An important initiative is likely to come in the area of employment. The G20 leaders are expected to commit to increasing the percentage of women in the workforce. The initial target will be to narrow the gap between men and women in the workforce by 25% by 2025.

Failing to keep up

But the 2014 Brisbane summit is unlikely to produce many achievements beyond those already achieved by their ministers and international organisations. This is largely for two reasons.

The first is the inexperience of this year’s host, Tony Abbott. Abbott, who has no previous experience as either host or attendee of a G20 summit, also has a strong belief that governments are limited in the good they can achieve and has a strong preference for private sector work. He has also been determined to limit the agenda entirely to economic issues, but this approach is problematic as other political security issues continue to mount. These issues are bound to have severe economic impacts.

Because the big shocks on the road to Brisbane have erupted on these latter subjects - Ukraine, Islamic State and, above all, Ebola - the summit is poorly designed to deal with them. Moreover it is here where the failing United Nations most needs the G20’s help, whereas in the economic field, the International Monetary Fund, OECD and the G20’s own FSB, if not the WTO, have been performing well.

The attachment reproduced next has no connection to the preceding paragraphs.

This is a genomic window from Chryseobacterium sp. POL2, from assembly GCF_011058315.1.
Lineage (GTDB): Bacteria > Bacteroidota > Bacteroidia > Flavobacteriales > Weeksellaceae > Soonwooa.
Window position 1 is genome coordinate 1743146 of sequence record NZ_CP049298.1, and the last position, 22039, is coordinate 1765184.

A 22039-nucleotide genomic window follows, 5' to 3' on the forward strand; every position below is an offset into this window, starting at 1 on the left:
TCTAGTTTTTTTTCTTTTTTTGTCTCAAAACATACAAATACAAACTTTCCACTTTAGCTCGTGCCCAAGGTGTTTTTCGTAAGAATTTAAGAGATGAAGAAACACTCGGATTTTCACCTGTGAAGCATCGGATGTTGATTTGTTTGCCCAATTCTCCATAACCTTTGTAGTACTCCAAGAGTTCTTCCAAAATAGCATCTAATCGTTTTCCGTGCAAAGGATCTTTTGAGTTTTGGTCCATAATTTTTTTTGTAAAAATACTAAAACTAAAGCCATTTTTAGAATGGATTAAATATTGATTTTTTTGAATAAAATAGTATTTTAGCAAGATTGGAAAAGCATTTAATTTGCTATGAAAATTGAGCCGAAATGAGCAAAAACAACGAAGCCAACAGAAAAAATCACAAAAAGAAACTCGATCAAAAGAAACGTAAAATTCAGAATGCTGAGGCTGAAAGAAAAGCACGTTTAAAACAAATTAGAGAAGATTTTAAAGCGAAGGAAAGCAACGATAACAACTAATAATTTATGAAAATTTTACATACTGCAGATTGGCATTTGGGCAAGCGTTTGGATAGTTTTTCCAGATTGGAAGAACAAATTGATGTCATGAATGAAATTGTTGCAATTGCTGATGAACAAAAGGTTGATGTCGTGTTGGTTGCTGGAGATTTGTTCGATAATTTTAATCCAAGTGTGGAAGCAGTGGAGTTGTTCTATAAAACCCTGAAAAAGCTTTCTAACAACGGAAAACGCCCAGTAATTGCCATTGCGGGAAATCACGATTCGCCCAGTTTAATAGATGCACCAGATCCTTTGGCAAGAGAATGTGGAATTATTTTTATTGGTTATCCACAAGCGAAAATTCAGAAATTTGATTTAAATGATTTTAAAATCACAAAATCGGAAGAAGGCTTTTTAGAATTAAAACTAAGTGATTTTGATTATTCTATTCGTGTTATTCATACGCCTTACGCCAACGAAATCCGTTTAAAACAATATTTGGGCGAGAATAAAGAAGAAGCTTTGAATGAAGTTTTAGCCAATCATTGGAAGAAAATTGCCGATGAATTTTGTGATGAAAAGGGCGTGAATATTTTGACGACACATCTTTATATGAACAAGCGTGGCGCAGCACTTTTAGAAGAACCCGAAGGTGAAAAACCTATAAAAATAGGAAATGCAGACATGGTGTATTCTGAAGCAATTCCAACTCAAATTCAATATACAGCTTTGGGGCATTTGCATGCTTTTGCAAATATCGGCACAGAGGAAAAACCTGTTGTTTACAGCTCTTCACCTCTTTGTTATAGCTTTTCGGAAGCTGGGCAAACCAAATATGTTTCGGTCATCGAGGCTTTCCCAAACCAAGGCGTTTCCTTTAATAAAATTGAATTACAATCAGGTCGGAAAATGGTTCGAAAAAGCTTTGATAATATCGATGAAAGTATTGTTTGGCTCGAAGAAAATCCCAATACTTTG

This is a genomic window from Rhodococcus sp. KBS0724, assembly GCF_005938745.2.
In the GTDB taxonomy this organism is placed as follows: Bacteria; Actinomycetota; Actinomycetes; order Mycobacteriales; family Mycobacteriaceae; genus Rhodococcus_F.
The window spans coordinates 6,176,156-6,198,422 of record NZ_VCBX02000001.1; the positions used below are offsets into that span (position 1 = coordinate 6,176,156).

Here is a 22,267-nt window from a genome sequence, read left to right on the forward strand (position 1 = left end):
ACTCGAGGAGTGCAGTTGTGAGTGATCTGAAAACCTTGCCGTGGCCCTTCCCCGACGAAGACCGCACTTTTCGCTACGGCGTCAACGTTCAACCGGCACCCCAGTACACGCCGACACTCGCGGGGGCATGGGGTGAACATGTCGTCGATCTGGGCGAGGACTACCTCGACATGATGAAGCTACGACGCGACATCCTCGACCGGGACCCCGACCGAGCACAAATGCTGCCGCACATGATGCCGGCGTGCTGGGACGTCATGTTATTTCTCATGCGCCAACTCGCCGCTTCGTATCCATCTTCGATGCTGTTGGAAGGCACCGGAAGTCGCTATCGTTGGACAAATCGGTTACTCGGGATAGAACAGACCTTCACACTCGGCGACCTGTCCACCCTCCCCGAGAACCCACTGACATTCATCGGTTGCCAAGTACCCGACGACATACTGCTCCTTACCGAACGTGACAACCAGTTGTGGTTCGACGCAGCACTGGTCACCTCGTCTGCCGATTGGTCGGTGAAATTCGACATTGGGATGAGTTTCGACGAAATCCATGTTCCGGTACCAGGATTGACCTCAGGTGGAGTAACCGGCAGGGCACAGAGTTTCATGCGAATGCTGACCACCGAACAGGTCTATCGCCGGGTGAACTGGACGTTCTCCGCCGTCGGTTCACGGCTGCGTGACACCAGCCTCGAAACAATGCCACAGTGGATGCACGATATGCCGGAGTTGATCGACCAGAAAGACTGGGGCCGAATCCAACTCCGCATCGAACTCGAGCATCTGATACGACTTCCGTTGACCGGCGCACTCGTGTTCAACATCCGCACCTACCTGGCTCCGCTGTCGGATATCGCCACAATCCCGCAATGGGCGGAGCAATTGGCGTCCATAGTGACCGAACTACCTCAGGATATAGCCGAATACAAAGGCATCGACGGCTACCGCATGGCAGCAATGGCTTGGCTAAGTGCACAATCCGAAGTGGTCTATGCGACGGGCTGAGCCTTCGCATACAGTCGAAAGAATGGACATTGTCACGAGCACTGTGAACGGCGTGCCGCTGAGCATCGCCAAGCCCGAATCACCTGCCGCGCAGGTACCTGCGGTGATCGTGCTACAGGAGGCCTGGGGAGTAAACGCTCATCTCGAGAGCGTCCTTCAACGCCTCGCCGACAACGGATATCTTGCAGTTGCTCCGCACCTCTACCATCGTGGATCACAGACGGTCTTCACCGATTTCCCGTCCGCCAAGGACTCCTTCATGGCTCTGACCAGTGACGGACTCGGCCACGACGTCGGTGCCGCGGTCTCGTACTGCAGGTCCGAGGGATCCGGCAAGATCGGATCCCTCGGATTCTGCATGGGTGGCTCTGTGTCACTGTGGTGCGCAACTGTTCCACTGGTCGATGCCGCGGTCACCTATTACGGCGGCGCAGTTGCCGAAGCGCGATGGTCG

Within the G20, the country most able to lead is a United States with its surging currency and growth. But it is now led by an unpopular, lame duck president, whose party has just lost control of both houses of Congress. And the most domestically popular leader at Brisbane, Russia’s Vladimir Putin, comes from a country whose economic capability and connectivity, and political openness, are shrinking fast. The many inexperienced leaders who will be at Brisbane - from Australia, India, Turkey, Indonesia and Argentina – will make it more difficult to forge a unifying personal bond.

With the summit still ahead of them, the G20 leaders still have an opportunity to move forward on the progress made by their ministers in the last nine months to make the Brisbane summit successful.

They can set a new goal of raising global growth by 3% above trend over the next five years and returning global growth to the 4% annual level that prevailed before the global financial crisis hit.

Second, the leaders should recognise the economic impact of the conflict in Ukraine and take the opportunity to have a frank discussion with President Putin. They need to help him realise Russia must reverse course, before Russia’s relative capability and connectivity are reduced so much that it is no longer a systemically significant state.

And lastly, the summit must acknowledge that climate change harms economic growth and that bold action to control climate pollution is needed now. Without this action, G20 leaders risk riding the coat-tails of their ministers and giving the world the impression that their meeting is not necessary.